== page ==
The economic consequences of the Covid-19 pandemic caused CO2 emissions from buildings and construction to fall significantly in 2020, but a lack of real transformation in the sector means that emissions will keep rising and contribute to dangerous climate change, said the 2021 Global Status Report for Buildings and Construction. The report, published by the UN Environment Programme (UNEP)-hosted Global Alliance for Buildings and Construction (GlobalABC), finds in 2020, the sector accounted for 36 per cent of global final energy consumption and 37 per cent of energy related CO2 emissions, as compared to other end use sectors. While the level of emissions within the sector are 10 per cent lower than in 2015, reaching lows not seen since 2007, this was largely due to lockdowns, slowing of economies, difficulties households and businesses faced in maintaining and affording energy access and a fall in construction activity. Efforts to decarbonise the sector played only a small role. With large growth projected in the building sector, emissions are set to rise if there is no effort to decarbonise buildings and improve their energy efficiency. In Asia and Africa, building stock is expected to double by 2050. Global material use is expected to more than double by 2060, with one-third of this rise attributable to construction materials. “This year showed that climate change is an immediate, direct threat to every community on this planet, and it is only going to intensify,” said UNEP Executive Director Inger Andersen. “The buildings and construction sector, as a major source of greenhouse gas emissions, must urgently be decarbonised through a triple strategy of reducing energy demand, decarbonising the power supply and addressing building materials’ carbon footprint, if we are to have any chance of meeting the Paris Agreement goal of limiting global warming to 1.5C.” Some progress, but not enough, says the report. The GlobalABC’s Global Buildings Climate Tracker found that there have been some incremental improvements in action to decarbonise and improve the energy efficiency of the sector. In 2015, 90 countries included actions for addressing buildings emissions or improving energy efficiency in their Nationally Determined Contributions (NDCs) under the Paris Agreement. This number has now hit 136, although ambition varies. Since 2015, an additional 18 countries have put in place building energy codes — a move that is crucial to shift emissions downwards — bringing the total to 80. Local cities and governments have also developed codes. Investment in energy efficiency rose to over $180 billion in 2020, up from $129 billion in 2015. Green building certification has increased by 13.9 per cent compared to 2019. Overall, however, the report finds that these efforts are insufficient, both in terms of s eed and scale. Other key findings of the report include: two-thirds of countries still lack mandatory buildings codes; most of the increase in energy efficiency spending came from a small number of European countries; too small a share of finance goes into deep energy retrofits, and there is a lack of ambitious decarbonisation targets in NDCs.What comes next?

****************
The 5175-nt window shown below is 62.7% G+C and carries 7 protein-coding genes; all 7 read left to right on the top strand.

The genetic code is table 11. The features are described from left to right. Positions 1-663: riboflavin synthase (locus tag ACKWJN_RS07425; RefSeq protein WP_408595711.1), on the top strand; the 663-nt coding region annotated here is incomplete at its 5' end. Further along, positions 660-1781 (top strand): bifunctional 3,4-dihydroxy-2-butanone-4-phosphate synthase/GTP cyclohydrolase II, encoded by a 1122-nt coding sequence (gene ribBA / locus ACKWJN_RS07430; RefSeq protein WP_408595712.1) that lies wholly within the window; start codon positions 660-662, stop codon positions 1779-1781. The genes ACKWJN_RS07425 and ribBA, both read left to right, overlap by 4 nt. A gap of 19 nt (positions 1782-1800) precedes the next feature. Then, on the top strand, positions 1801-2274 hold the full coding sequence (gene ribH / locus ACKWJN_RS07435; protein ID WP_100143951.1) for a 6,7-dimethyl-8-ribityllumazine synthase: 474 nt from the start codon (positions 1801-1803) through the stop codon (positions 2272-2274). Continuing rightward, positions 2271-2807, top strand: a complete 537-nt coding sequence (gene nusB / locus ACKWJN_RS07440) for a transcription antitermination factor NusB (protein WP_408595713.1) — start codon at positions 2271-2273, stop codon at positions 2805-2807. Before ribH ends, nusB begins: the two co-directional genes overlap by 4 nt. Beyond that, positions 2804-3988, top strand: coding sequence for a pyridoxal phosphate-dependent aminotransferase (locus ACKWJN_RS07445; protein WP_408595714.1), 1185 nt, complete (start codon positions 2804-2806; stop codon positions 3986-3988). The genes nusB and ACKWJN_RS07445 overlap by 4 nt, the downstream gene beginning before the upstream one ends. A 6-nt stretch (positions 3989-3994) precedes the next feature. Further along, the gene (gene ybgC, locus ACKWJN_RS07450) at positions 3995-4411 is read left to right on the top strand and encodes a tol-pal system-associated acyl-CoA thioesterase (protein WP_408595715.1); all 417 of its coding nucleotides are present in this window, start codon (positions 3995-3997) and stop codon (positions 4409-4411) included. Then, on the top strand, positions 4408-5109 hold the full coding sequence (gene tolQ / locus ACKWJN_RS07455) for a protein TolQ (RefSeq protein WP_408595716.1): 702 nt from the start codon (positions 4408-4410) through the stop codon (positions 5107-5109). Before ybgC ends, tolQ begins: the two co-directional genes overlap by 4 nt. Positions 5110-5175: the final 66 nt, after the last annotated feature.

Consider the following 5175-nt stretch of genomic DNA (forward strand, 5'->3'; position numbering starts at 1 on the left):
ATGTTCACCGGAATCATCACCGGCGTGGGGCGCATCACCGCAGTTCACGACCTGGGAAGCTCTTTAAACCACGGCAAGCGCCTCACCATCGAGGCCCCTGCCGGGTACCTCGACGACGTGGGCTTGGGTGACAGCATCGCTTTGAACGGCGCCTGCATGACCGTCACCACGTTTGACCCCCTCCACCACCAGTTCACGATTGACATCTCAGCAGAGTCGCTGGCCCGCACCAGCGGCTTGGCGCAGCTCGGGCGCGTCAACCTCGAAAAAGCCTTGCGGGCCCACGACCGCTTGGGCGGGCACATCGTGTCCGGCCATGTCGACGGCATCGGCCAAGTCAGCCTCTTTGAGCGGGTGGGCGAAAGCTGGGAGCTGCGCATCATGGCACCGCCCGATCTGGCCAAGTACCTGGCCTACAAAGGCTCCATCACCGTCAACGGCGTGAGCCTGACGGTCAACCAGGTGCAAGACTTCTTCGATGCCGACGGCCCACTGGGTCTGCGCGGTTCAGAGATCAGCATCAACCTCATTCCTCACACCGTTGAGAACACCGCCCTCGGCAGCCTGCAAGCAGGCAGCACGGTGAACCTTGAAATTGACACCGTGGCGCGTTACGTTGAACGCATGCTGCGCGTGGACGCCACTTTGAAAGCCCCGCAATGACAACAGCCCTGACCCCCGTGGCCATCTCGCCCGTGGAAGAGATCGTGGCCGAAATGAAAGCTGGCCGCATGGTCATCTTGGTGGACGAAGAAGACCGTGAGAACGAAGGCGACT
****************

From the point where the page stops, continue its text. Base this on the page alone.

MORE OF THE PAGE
Energy demand in the buildings and construction sector is likely to rebound as economic recovery efforts take hold and as pent-up demands for new construction are realized.
By 2030, to be on track for achieving a goal of net-zero emissions by 2050, the International Energy Agency says that direct building CO2 emissions would need to decrease by 50 per cent.
Indirect building sector emissions will have to drop through a reduction of 60 per cent in power generation emissions. To achieve these goals, the report finds, the sector must take advantage of every lever.